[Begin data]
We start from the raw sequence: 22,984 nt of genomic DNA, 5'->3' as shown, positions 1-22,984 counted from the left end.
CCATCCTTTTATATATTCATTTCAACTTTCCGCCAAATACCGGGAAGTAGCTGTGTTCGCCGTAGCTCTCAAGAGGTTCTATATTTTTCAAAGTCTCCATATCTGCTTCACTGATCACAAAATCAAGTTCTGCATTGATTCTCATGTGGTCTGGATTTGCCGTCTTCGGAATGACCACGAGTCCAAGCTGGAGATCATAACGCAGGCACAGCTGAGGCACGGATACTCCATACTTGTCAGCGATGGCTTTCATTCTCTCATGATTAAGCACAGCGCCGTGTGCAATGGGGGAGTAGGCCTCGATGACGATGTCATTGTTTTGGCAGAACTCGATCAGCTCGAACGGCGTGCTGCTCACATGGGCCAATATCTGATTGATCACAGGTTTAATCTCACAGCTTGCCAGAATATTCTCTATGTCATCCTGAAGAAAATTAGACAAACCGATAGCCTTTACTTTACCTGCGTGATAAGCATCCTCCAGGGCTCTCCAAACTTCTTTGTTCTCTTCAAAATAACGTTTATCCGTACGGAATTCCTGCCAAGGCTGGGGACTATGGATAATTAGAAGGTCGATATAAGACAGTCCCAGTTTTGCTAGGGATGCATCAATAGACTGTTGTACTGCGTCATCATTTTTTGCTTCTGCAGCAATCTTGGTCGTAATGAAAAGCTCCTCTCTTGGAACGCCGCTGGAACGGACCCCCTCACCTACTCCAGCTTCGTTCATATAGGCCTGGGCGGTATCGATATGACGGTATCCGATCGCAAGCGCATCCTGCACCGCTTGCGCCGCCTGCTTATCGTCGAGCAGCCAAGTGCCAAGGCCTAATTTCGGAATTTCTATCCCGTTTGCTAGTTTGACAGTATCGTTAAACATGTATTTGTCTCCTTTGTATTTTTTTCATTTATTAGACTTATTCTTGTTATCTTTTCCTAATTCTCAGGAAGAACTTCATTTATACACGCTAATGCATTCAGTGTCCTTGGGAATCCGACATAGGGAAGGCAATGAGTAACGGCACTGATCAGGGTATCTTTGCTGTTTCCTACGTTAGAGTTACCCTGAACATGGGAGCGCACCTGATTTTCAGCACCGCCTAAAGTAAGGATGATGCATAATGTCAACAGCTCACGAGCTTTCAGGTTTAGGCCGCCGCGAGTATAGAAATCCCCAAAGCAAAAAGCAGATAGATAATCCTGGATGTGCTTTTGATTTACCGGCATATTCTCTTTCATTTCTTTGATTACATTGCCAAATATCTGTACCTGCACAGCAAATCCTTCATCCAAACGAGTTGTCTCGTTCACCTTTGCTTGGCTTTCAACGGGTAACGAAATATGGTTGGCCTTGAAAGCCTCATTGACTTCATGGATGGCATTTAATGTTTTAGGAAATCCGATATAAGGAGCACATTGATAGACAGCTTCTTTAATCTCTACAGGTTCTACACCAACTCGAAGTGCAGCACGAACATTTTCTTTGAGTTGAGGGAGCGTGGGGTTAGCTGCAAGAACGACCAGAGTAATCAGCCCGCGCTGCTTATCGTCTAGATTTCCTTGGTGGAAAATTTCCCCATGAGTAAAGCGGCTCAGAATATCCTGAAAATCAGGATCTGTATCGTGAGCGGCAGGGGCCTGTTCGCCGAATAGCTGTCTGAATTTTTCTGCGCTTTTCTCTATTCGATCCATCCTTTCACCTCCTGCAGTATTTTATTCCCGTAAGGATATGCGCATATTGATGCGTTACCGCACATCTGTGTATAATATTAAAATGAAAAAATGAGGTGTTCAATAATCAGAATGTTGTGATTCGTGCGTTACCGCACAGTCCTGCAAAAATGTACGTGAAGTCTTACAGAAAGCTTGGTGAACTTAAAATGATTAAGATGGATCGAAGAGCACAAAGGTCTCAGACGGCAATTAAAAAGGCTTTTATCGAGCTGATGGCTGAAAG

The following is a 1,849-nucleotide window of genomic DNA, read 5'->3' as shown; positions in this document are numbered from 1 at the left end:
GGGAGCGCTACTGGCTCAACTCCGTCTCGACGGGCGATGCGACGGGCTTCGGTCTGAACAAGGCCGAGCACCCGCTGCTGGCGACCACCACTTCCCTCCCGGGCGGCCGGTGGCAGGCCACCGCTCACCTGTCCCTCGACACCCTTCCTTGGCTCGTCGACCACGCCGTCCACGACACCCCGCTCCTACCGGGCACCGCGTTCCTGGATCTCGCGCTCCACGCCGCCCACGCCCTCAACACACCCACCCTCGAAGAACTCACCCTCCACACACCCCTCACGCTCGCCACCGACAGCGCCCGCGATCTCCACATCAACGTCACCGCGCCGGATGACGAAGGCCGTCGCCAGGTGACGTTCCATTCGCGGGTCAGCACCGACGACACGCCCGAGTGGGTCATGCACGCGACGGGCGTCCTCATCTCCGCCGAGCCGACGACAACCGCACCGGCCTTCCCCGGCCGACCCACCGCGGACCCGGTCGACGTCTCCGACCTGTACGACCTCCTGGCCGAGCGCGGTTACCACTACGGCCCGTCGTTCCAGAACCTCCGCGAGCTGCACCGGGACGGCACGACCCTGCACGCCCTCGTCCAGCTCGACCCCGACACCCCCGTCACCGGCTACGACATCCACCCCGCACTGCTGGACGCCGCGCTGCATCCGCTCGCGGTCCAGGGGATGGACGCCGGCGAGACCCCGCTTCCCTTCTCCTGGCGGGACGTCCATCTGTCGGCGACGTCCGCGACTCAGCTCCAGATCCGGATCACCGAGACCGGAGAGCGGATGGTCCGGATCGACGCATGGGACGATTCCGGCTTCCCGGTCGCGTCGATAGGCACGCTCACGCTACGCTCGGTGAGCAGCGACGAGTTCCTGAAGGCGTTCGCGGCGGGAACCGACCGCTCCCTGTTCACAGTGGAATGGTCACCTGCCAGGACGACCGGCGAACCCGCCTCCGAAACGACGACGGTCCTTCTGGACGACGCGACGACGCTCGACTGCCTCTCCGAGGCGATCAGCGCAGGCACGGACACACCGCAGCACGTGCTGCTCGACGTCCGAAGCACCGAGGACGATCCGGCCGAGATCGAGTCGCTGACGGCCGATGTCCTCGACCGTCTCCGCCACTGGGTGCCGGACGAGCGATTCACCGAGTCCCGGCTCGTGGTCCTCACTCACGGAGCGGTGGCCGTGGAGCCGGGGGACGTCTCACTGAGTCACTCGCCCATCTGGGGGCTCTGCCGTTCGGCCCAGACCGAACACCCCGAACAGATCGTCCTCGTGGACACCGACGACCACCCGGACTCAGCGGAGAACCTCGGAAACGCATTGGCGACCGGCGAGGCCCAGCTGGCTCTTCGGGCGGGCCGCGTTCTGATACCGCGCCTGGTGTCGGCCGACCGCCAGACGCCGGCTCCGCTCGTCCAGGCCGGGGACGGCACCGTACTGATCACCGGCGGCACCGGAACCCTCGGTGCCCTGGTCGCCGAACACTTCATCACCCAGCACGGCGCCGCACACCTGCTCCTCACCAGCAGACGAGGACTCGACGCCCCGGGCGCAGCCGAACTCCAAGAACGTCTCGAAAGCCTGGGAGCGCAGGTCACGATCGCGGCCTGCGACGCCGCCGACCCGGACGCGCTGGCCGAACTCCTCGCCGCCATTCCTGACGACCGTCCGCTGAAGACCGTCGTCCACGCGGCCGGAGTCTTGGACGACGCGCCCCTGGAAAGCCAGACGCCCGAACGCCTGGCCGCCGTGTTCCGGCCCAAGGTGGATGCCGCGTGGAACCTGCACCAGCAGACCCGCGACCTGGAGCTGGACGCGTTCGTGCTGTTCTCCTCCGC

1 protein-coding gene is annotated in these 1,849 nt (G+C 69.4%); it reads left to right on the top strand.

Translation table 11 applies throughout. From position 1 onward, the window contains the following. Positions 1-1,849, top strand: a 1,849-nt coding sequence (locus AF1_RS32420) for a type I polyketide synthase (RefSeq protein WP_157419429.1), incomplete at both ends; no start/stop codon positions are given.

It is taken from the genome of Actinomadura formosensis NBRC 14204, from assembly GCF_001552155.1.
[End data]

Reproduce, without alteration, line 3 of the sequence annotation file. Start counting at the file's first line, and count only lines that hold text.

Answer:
The following is a 1,849-nucleotide window of genomic DNA, read 5'->3' as shown; positions in this document are numbered from 1 at the left end: